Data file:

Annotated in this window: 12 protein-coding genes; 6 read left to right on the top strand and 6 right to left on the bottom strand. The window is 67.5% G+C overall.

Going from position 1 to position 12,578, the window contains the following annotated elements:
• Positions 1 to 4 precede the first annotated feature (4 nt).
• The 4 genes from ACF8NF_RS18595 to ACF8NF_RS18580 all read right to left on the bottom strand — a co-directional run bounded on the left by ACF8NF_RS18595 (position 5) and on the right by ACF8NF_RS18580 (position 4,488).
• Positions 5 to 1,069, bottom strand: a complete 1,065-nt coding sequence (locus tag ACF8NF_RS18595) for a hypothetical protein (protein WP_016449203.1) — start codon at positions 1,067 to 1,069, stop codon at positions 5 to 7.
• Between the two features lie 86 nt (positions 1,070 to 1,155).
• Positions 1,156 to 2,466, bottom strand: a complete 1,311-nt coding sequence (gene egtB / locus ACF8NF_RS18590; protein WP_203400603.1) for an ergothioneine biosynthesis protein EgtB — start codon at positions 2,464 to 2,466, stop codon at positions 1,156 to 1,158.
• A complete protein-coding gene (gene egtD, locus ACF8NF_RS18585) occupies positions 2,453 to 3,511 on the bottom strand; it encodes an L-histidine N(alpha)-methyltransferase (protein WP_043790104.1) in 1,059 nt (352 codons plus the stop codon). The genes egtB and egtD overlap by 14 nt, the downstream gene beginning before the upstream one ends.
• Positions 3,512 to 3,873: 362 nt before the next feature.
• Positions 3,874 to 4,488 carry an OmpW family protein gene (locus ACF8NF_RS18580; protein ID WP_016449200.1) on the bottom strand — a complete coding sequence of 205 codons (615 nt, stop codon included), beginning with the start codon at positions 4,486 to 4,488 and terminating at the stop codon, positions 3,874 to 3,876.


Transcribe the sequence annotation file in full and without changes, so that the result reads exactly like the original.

Annotated in this window: 12 protein-coding genes; 6 read left to right on the top strand and 6 right to left on the bottom strand. The window is 67.5% G+C overall.

Going from position 1 to position 12,578, the window contains the following annotated elements:
• Positions 1 to 4 precede the first annotated feature (4 nt).
• The 4 genes from ACF8NF_RS18595 to ACF8NF_RS18580 all read right to left on the bottom strand — a co-directional run bounded on the left by ACF8NF_RS18595 (position 5) and on the right by ACF8NF_RS18580 (position 4,488).
• Positions 5 to 1,069, bottom strand: a complete 1,065-nt coding sequence (locus tag ACF8NF_RS18595) for a hypothetical protein (protein WP_016449203.1) — start codon at positions 1,067 to 1,069, stop codon at positions 5 to 7.
• Between the two features lie 86 nt (positions 1,070 to 1,155).
• Positions 1,156 to 2,466, bottom strand: a complete 1,311-nt coding sequence (gene egtB / locus ACF8NF_RS18590; protein WP_203400603.1) for an ergothioneine biosynthesis protein EgtB — start codon at positions 2,464 to 2,466, stop codon at positions 1,156 to 1,158.
• A complete protein-coding gene (gene egtD, locus ACF8NF_RS18585) occupies positions 2,453 to 3,511 on the bottom strand; it encodes an L-histidine N(alpha)-methyltransferase (protein WP_043790104.1) in 1,059 nt (352 codons plus the stop codon). The genes egtB and egtD overlap by 14 nt, the downstream gene beginning before the upstream one ends.
• Positions 3,512 to 3,873: 362 nt before the next feature.
• Positions 3,874 to 4,488 carry an OmpW family protein gene (locus ACF8NF_RS18580; protein ID WP_016449200.1) on the bottom strand — a complete coding sequence of 205 codons (615 nt, stop codon included), beginning with the start codon at positions 4,486 to 4,488 and terminating at the stop codon, positions 3,874 to 3,876.